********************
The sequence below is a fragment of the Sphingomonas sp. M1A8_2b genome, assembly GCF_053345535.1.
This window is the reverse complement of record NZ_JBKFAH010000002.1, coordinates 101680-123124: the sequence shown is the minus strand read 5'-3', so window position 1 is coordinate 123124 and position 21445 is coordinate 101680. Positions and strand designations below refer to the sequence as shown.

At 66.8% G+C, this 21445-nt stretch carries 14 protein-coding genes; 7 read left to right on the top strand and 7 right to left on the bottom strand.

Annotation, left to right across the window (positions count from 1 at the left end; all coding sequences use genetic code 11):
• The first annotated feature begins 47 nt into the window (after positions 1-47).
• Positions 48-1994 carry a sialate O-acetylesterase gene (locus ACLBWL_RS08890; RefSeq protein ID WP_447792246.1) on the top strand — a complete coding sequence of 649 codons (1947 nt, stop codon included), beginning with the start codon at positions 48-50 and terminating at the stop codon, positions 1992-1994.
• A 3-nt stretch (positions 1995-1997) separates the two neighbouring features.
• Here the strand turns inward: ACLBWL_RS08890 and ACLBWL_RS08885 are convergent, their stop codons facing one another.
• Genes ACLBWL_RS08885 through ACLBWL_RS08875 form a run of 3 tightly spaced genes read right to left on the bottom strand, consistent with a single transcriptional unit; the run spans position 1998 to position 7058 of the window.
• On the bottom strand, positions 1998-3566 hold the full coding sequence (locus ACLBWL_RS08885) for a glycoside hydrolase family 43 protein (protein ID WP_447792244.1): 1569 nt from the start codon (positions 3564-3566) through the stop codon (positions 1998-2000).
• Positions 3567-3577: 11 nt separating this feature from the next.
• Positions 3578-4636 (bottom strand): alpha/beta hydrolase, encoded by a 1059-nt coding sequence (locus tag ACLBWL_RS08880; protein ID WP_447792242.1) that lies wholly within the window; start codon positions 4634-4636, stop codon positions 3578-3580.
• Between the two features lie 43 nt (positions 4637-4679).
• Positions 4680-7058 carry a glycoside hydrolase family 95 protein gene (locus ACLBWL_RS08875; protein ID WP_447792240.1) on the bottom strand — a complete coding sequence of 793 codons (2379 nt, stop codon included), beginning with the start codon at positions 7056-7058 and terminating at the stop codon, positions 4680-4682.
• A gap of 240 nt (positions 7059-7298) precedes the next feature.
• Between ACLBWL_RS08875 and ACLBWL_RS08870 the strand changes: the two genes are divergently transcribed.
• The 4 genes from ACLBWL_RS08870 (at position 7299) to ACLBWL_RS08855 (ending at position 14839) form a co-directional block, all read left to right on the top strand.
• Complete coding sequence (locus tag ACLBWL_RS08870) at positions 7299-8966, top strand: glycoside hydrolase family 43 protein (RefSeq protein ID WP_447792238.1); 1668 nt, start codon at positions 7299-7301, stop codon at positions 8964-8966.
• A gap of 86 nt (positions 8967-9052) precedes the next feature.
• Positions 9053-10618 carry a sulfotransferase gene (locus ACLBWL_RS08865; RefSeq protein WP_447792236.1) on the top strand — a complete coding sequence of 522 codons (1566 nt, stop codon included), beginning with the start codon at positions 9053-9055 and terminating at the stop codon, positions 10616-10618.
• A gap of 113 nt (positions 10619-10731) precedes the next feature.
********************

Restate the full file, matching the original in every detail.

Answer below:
The sequence below is a fragment of the Sphingomonas sp. M1A8_2b genome, assembly GCF_053345535.1.
This window is the reverse complement of record NZ_JBKFAH010000002.1, coordinates 101680-123124: the sequence shown is the minus strand read 5'-3', so window position 1 is coordinate 123124 and position 21445 is coordinate 101680. Positions and strand designations below refer to the sequence as shown.

At 66.8% G+C, this 21445-nt stretch carries 14 protein-coding genes; 7 read left to right on the top strand and 7 right to left on the bottom strand.

Annotation, left to right across the window (positions count from 1 at the left end; all coding sequences use genetic code 11):
• The first annotated feature begins 47 nt into the window (after positions 1-47).
• Positions 48-1994 carry a sialate O-acetylesterase gene (locus ACLBWL_RS08890; RefSeq protein ID WP_447792246.1) on the top strand — a complete coding sequence of 649 codons (1947 nt, stop codon included), beginning with the start codon at positions 48-50 and terminating at the stop codon, positions 1992-1994.
• A 3-nt stretch (positions 1995-1997) separates the two neighbouring features.
• Here the strand turns inward: ACLBWL_RS08890 and ACLBWL_RS08885 are convergent, their stop codons facing one another.
• Genes ACLBWL_RS08885 through ACLBWL_RS08875 form a run of 3 tightly spaced genes read right to left on the bottom strand, consistent with a single transcriptional unit; the run spans position 1998 to position 7058 of the window.
• On the bottom strand, positions 1998-3566 hold the full coding sequence (locus ACLBWL_RS08885) for a glycoside hydrolase family 43 protein (protein ID WP_447792244.1): 1569 nt from the start codon (positions 3564-3566) through the stop codon (positions 1998-2000).
• Positions 3567-3577: 11 nt separating this feature from the next.
• Positions 3578-4636 (bottom strand): alpha/beta hydrolase, encoded by a 1059-nt coding sequence (locus tag ACLBWL_RS08880; protein ID WP_447792242.1) that lies wholly within the window; start codon positions 4634-4636, stop codon positions 3578-3580.
• Between the two features lie 43 nt (positions 4637-4679).
• Positions 4680-7058 carry a glycoside hydrolase family 95 protein gene (locus ACLBWL_RS08875; protein ID WP_447792240.1) on the bottom strand — a complete coding sequence of 793 codons (2379 nt, stop codon included), beginning with the start codon at positions 7056-7058 and terminating at the stop codon, positions 4680-4682.
• A gap of 240 nt (positions 7059-7298) precedes the next feature.
• Between ACLBWL_RS08875 and ACLBWL_RS08870 the strand changes: the two genes are divergently transcribed.
• The 4 genes from ACLBWL_RS08870 (at position 7299) to ACLBWL_RS08855 (ending at position 14839) form a co-directional block, all read left to right on the top strand.
• Complete coding sequence (locus tag ACLBWL_RS08870) at positions 7299-8966, top strand: glycoside hydrolase family 43 protein (RefSeq protein ID WP_447792238.1); 1668 nt, start codon at positions 7299-7301, stop codon at positions 8964-8966.
• A gap of 86 nt (positions 8967-9052) precedes the next feature.
• Positions 9053-10618 carry a sulfotransferase gene (locus ACLBWL_RS08865; RefSeq protein WP_447792236.1) on the top strand — a complete coding sequence of 522 codons (1566 nt, stop codon included), beginning with the start codon at positions 9053-9055 and terminating at the stop codon, positions 10616-10618.
• A gap of 113 nt (positions 10619-10731) precedes the next feature.